• Art Philosophy Cricut cuts: heart (from retired Roxy paper, edges sponged with Tulip), tag, and square with notched corners.
  • Stamps from It's Your Day August 2012 promotional set: striped background on tag, LOVE THIS sentiment (edges sponged with black to deepen color).
  • Stamp from Frame It Up: square outline with notched corners
  • The crochet flower, wood button, white embroidery floss, corrugated arrow, and hemp are current accessories, but all are from different sets.  And I'm pretty sure some of them are retiring at the end of the month.
  • Tulip ribbon is from some promotional kit I got a while back and can't recall.
  • Liquid Glass to adhere everything that isn't paper.
This card also works for the The Dynamic Duos: Red & Black with Valentine Theme.

Usually I shy away from bold, graphic designs (mostly because I'm not confident in my ability to pull them off), but I am downright tickled pink at how this came out.  Well, tickled Tulip to be exact.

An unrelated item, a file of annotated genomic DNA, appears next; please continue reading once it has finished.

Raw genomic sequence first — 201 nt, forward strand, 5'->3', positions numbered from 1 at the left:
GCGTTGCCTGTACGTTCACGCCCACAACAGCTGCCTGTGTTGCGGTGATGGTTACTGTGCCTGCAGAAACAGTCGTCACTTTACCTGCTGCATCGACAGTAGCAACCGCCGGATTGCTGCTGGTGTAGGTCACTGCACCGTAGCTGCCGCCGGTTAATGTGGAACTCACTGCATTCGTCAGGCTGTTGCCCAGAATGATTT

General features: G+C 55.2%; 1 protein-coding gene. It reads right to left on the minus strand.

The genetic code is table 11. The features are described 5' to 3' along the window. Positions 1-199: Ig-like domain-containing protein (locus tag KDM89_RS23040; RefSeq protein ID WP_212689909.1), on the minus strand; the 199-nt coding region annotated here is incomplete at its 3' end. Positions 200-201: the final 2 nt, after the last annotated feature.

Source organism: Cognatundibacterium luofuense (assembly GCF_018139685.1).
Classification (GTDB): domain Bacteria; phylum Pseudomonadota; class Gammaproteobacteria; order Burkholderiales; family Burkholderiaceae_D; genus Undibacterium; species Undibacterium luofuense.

Until next time,

Thursday, January 10, 2013

Color My Heart Snowflakes

Welcome to my first post as a design team member of Color My Heart. This week's colors are Indian Corn Blue and Ruby. Well, I had to substitute Cranberry because I don't own Ruby (yet), but I think you will be able to see how either of these reds will work on the cards below.

I couldn't decide which one of these two I liked the best, so I decided to post both of them. Please note, anything in this post designated using italics is a CTMH product. The basic technique is the same, but the one above shows it a little better so I chose to use it as the larger image on this post. Stamps are Snowflakes and Pirouette. I stamped Snowflakes in Indian Corn Blue ink on both banners (cut with Artiste). For the blue background banner, I added a few Cranberry snowflakes. I then used an embossing buddy (cornstarch inside cloth) to make sure there was no lingering wet before stamping Pirouette in Versamark and covering with clear embossing powder. After shaking off the excess, I melted the powder with my heat gun until it went smooth. (Short heat time gives you a grainy look, medium heat gives you a smooth look, and extra long will melt your powder into the background and give you sloppy/fuzzy edges which can be a very fun look sometimes.)